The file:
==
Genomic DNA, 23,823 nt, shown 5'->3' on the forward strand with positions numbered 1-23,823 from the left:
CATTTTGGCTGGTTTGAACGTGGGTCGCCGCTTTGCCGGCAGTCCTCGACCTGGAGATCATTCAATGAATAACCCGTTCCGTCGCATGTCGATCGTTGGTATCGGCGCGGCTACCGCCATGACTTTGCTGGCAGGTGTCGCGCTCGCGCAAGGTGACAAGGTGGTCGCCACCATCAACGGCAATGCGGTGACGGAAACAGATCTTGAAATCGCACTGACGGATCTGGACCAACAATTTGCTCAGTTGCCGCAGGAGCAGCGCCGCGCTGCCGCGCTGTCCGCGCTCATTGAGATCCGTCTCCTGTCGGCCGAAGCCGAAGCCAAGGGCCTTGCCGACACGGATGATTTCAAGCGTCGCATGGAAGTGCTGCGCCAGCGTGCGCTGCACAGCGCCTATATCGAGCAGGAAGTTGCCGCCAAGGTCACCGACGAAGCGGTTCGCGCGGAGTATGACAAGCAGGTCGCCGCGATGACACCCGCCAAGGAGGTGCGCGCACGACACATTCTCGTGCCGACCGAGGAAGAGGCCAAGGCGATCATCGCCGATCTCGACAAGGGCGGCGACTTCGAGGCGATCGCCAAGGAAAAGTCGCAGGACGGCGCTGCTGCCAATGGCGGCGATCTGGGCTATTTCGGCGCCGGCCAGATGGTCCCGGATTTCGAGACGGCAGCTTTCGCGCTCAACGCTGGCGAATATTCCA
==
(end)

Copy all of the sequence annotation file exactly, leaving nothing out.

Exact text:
Genomic DNA, 23,823 nt, shown 5'->3' on the forward strand with positions numbered 1-23,823 from the left:
CATTTTGGCTGGTTTGAACGTGGGTCGCCGCTTTGCCGGCAGTCCTCGACCTGGAGATCATTCAATGAATAACCCGTTCCGTCGCATGTCGATCGTTGGTATCGGCGCGGCTACCGCCATGACTTTGCTGGCAGGTGTCGCGCTCGCGCAAGGTGACAAGGTGGTCGCCACCATCAACGGCAATGCGGTGACGGAAACAGATCTTGAAATCGCACTGACGGATCTGGACCAACAATTTGCTCAGTTGCCGCAGGAGCAGCGCCGCGCTGCCGCGCTGTCCGCGCTCATTGAGATCCGTCTCCTGTCGGCCGAAGCCGAAGCCAAGGGCCTTGCCGACACGGATGATTTCAAGCGTCGCATGGAAGTGCTGCGCCAGCGTGCGCTGCACAGCGCCTATATCGAGCAGGAAGTTGCCGCCAAGGTCACCGACGAAGCGGTTCGCGCGGAGTATGACAAGCAGGTCGCCGCGATGACACCCGCCAAGGAGGTGCGCGCACGACACATTCTCGTGCCGACCGAGGAAGAGGCCAAGGCGATCATCGCCGATCTCGACAAGGGCGGCGACTTCGAGGCGATCGCCAAGGAAAAGTCGCAGGACGGCGCTGCTGCCAATGGCGGCGATCTGGGCTATTTCGGCGCCGGCCAGATGGTCCCGGATTTCGAGACGGCAGCTTTCGCGCTCAACGCTGGCGAATATTCCA